11. Definition of Plastics and How PHAs Are Plastics

Defining “plastics”: The term “plastic” derives from the Greek word, πλαστικός (plastikos), which means “can be shaped or molded”, while πλαστός (plastos) means “molded”. Additionally, “plasticity” explicitly refers to the deformability of materials, which in this case, refers to the polymers used in plastic manufacturing. A plasticity of materials enables molding, extrusion, or compression into specimens of various shapes: films, fibers, meshes, plates, bottles, tubes, containers, etc. Plasticity also has a technical definition in materials science, referring to the non-reversible change in form of solid substances, such as in the case of thermoplastics that are materials that can be shaped through the application of heat and pressure but retain their shape at ambient or lower temperatures below their melting point.
This definition of thermoplastics has been transported to popular culture and vocabulary from the scientific vocabulary over the last 50 years to refer to polymers made from fossil carbon. The reference has a rationale: Almost all polymers that can be shaped like thermoplastics have originated from fossil plastics since the 1950s. Therefore, “plastics” today generally refer to fossil-derived plastics; however, if refer to the original definition of plastics, meaning a material that can be shaped and reshaped using heat and pressure, PHAs would fall in that definition.
What makes PHAs “plastics”: PHA polymers are also thermoplastics as described above; they can be processed on conventional processing equipment in which fossil plastics are melt processed to manufacture marketable products.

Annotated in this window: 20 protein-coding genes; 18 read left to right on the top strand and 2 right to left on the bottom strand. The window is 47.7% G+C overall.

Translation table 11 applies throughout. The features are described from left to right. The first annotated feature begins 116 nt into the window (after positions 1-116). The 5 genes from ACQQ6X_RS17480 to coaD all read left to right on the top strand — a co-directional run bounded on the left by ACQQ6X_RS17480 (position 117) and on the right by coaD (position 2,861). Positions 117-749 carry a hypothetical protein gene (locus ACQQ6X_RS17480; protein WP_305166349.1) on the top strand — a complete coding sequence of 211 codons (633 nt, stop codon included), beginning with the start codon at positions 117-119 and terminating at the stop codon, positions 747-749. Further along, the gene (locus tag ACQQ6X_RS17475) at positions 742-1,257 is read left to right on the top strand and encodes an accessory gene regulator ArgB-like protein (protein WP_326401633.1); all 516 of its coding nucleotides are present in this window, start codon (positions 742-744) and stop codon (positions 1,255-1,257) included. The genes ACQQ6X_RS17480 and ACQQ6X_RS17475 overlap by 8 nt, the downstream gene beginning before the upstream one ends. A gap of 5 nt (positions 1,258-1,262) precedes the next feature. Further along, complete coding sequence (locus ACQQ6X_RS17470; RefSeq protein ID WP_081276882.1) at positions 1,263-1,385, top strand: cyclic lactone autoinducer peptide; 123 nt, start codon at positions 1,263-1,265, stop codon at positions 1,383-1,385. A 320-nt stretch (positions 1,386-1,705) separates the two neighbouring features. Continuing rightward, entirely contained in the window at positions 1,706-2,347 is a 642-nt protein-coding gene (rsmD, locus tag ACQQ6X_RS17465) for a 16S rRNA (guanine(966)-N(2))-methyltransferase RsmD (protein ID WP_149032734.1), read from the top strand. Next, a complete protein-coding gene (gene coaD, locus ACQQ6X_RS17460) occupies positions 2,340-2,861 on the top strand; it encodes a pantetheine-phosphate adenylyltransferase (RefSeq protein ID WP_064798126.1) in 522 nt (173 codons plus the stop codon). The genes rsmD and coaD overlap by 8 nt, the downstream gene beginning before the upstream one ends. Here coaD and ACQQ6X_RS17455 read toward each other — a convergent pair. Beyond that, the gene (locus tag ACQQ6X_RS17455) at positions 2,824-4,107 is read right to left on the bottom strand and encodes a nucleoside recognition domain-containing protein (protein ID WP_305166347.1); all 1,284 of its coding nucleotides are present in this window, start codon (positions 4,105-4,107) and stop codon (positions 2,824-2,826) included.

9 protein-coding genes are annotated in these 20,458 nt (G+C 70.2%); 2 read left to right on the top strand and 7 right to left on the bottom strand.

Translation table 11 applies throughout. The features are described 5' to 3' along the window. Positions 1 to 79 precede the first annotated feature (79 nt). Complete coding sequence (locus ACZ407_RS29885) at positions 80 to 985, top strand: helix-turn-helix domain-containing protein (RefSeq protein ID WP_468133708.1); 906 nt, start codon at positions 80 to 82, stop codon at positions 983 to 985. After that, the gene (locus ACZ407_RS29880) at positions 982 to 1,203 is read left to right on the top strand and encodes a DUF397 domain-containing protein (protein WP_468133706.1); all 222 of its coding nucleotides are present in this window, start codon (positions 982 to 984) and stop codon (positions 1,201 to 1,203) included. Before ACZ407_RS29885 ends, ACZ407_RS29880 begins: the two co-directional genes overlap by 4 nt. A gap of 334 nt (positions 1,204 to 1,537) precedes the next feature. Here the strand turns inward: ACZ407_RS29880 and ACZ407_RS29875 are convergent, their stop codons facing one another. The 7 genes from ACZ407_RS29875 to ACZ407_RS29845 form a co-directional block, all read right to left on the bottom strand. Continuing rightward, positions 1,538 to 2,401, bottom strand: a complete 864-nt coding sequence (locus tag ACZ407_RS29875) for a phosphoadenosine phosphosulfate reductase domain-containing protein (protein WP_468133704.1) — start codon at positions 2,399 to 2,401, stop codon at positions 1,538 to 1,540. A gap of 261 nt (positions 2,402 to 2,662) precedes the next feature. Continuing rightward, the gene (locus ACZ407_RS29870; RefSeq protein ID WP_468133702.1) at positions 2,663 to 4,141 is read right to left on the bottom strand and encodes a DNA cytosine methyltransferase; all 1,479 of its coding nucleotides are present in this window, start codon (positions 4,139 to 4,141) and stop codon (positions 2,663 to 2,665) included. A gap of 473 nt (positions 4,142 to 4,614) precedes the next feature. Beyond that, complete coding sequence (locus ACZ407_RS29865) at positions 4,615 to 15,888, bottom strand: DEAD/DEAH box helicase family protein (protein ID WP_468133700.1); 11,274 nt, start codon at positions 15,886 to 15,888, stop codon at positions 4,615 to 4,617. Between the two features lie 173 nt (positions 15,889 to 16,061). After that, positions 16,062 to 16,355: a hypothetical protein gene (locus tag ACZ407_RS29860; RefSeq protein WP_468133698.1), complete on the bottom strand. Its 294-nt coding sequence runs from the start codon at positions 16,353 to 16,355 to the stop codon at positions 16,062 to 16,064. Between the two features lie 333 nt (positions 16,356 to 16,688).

This thermoplastic characteristic of PHAs is an important distinction relative to other biopolymers such as cellulose. It is this characteristic of PHAs that allows them to be processed like fossil plastics. PHAs are a class of biopolymers with around 150 different building blocks, allowing for numerous combinations of polymers with properties that cover a significant range of properties that mimic the properties of the top seven best-selling fossil plastics, including polyolefins such as polyethylene, polypropylene, polystyrene, or poly(vinyl chloride), and polyesters such as PET [30]. They differ in their properties which are dependent on their chemical composition (homo-or copolyesters, the type of hydroxy alkanoic acids making up the biopolyester); PHAs made up of building blocks with three to five carbon atoms (short-chain-length PHA) are typically thermoplastics with amorphous and crystalline moieties (up to 70% crystallinity), possessing melting temperatures ranging from 100 °C up to 180 °C [20]. The most described PHA, the thermoplastic homopolyester P(3HB), is similar in its material properties to PP, has good resistance to moisture, and excellent gas and aroma barrier properties; it can be used in applications where high hardness or creep-resistance are needed. P(3HB) does not change their properties over a broad temperature range even when stored for several years. The UV-resistance and mechanical stability of P(3HB) even outperforms many competing petrochemical thermoplastics [72]. Processability, impact strength and flexibility of PHA grades improve with the introduction of co-monomers such as 3-hydroxyvalerate, 4-hydroxybutyrate, or 3-hydroxyhexanoate. Such PHA co-polymers or “copolyesters” are already being commercially produced [73]. In contrast to short-chain-length PHAs, those PHAs, consisting of building blocks with at least six carbon atoms (medium-chain-length PHAs), are more amorphous, have a low melting temperature, and display elastomeric properties similar to latex [20]. Industrial PHA biopolymers are already being used in packaging applications where food contact and contamination renders recycling difficult and such products are easily composted [73]. Once PHA volumes increase, they could also be recycled like fossil plastics, due to their thermoplastic nature, thus making PHAs recyclable, as well domestically and industrially compostable [70].